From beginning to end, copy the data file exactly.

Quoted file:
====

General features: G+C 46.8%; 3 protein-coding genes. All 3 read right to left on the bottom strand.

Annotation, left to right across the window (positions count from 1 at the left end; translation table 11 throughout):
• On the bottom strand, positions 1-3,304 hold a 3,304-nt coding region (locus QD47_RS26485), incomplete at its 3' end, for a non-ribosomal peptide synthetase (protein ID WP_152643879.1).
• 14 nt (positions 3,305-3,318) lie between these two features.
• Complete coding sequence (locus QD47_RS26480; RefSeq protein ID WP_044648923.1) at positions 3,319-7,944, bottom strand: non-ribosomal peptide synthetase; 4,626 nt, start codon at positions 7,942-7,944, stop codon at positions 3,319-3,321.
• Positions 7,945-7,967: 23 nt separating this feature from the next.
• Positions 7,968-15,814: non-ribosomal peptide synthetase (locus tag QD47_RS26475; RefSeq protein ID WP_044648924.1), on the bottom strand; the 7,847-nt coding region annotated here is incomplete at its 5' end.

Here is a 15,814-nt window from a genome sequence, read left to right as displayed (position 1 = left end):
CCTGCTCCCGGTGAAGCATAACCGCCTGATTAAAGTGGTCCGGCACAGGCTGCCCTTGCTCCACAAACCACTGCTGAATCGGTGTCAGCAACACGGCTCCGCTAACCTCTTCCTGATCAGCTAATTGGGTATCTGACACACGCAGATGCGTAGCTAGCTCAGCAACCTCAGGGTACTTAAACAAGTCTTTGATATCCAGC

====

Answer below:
General features: G+C 46.8%; 3 protein-coding genes. All 3 read right to left on the bottom strand.

Annotation, left to right across the window (positions count from 1 at the left end; translation table 11 throughout):
• On the bottom strand, positions 1-3,304 hold a 3,304-nt coding region (locus QD47_RS26485), incomplete at its 3' end, for a non-ribosomal peptide synthetase (protein ID WP_152643879.1).
• 14 nt (positions 3,305-3,318) lie between these two features.
• Complete coding sequence (locus QD47_RS26480; RefSeq protein ID WP_044648923.1) at positions 3,319-7,944, bottom strand: non-ribosomal peptide synthetase; 4,626 nt, start codon at positions 7,942-7,944, stop codon at positions 3,319-3,321.
• Positions 7,945-7,967: 23 nt separating this feature from the next.
• Positions 7,968-15,814: non-ribosomal peptide synthetase (locus tag QD47_RS26475; RefSeq protein ID WP_044648924.1), on the bottom strand; the 7,847-nt coding region annotated here is incomplete at its 5' end.

Here is a 15,814-nt window from a genome sequence, read left to right as displayed (position 1 = left end):
CCTGCTCCCGGTGAAGCATAACCGCCTGATTAAAGTGGTCCGGCACAGGCTGCCCTTGCTCCACAAACCACTGCTGAATCGGTGTCAGCAACACGGCTCCGCTAACCTCTTCCTGATCAGCTAATTGGGTATCTGACACACGCAGATGCGTAGCTAGCTCAGCAACCTCAGGGTACTTAAACAAGTCTTTGATATCCAGC